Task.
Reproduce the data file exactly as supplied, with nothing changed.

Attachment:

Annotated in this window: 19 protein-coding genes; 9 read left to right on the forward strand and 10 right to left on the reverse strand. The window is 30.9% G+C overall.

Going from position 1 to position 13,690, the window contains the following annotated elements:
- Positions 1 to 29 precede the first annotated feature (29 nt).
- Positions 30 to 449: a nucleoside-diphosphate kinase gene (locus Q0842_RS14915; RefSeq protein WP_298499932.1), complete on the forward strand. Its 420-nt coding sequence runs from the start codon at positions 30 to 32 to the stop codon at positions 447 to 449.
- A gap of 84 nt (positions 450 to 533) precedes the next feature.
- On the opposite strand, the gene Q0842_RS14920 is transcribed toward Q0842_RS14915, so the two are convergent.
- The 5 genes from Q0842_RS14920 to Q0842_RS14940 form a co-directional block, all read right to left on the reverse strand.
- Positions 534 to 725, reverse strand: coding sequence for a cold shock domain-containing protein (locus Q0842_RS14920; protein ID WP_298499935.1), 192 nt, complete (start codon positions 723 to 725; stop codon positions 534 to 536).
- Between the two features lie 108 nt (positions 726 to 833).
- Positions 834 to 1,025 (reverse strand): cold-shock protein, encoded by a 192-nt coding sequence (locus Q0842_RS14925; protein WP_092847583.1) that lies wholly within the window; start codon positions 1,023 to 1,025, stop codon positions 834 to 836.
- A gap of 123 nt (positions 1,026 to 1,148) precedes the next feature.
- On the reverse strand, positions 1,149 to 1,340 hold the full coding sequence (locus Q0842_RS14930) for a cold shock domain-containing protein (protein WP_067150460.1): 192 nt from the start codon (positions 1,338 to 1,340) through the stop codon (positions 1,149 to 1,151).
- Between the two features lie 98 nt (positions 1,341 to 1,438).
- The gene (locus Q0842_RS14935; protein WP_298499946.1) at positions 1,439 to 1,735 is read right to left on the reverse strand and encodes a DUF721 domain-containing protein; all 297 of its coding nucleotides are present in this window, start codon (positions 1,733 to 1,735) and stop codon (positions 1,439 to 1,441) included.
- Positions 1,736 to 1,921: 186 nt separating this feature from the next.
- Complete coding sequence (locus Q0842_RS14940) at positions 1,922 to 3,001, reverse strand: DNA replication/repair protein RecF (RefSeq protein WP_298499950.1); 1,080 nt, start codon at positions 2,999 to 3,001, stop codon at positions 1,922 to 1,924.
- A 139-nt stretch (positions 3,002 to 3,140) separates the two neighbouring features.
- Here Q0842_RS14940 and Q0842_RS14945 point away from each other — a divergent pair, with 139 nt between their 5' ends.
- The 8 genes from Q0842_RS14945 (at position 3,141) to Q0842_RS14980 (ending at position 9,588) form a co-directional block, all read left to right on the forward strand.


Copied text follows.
Annotated in this window: 19 protein-coding genes; 9 read left to right on the forward strand and 10 right to left on the reverse strand. The window is 30.9% G+C overall.

Going from position 1 to position 13,690, the window contains the following annotated elements:
- Positions 1 to 29 precede the first annotated feature (29 nt).
- Positions 30 to 449: a nucleoside-diphosphate kinase gene (locus Q0842_RS14915; RefSeq protein WP_298499932.1), complete on the forward strand. Its 420-nt coding sequence runs from the start codon at positions 30 to 32 to the stop codon at positions 447 to 449.
- A gap of 84 nt (positions 450 to 533) precedes the next feature.
- On the opposite strand, the gene Q0842_RS14920 is transcribed toward Q0842_RS14915, so the two are convergent.
- The 5 genes from Q0842_RS14920 to Q0842_RS14940 form a co-directional block, all read right to left on the reverse strand.
- Positions 534 to 725, reverse strand: coding sequence for a cold shock domain-containing protein (locus Q0842_RS14920; protein ID WP_298499935.1), 192 nt, complete (start codon positions 723 to 725; stop codon positions 534 to 536).
- Between the two features lie 108 nt (positions 726 to 833).
- Positions 834 to 1,025 (reverse strand): cold-shock protein, encoded by a 192-nt coding sequence (locus Q0842_RS14925; protein WP_092847583.1) that lies wholly within the window; start codon positions 1,023 to 1,025, stop codon positions 834 to 836.
- A gap of 123 nt (positions 1,026 to 1,148) precedes the next feature.
- On the reverse strand, positions 1,149 to 1,340 hold the full coding sequence (locus Q0842_RS14930) for a cold shock domain-containing protein (protein WP_067150460.1): 192 nt from the start codon (positions 1,338 to 1,340) through the stop codon (positions 1,149 to 1,151).
- Between the two features lie 98 nt (positions 1,341 to 1,438).
- The gene (locus Q0842_RS14935; protein WP_298499946.1) at positions 1,439 to 1,735 is read right to left on the reverse strand and encodes a DUF721 domain-containing protein; all 297 of its coding nucleotides are present in this window, start codon (positions 1,733 to 1,735) and stop codon (positions 1,439 to 1,441) included.
- Positions 1,736 to 1,921: 186 nt separating this feature from the next.
- Complete coding sequence (locus Q0842_RS14940) at positions 1,922 to 3,001, reverse strand: DNA replication/repair protein RecF (RefSeq protein WP_298499950.1); 1,080 nt, start codon at positions 2,999 to 3,001, stop codon at positions 1,922 to 1,924.
- A 139-nt stretch (positions 3,002 to 3,140) separates the two neighbouring features.
- Here Q0842_RS14940 and Q0842_RS14945 point away from each other — a divergent pair, with 139 nt between their 5' ends.
- The 8 genes from Q0842_RS14945 (at position 3,141) to Q0842_RS14980 (ending at position 9,588) form a co-directional block, all read left to right on the forward strand.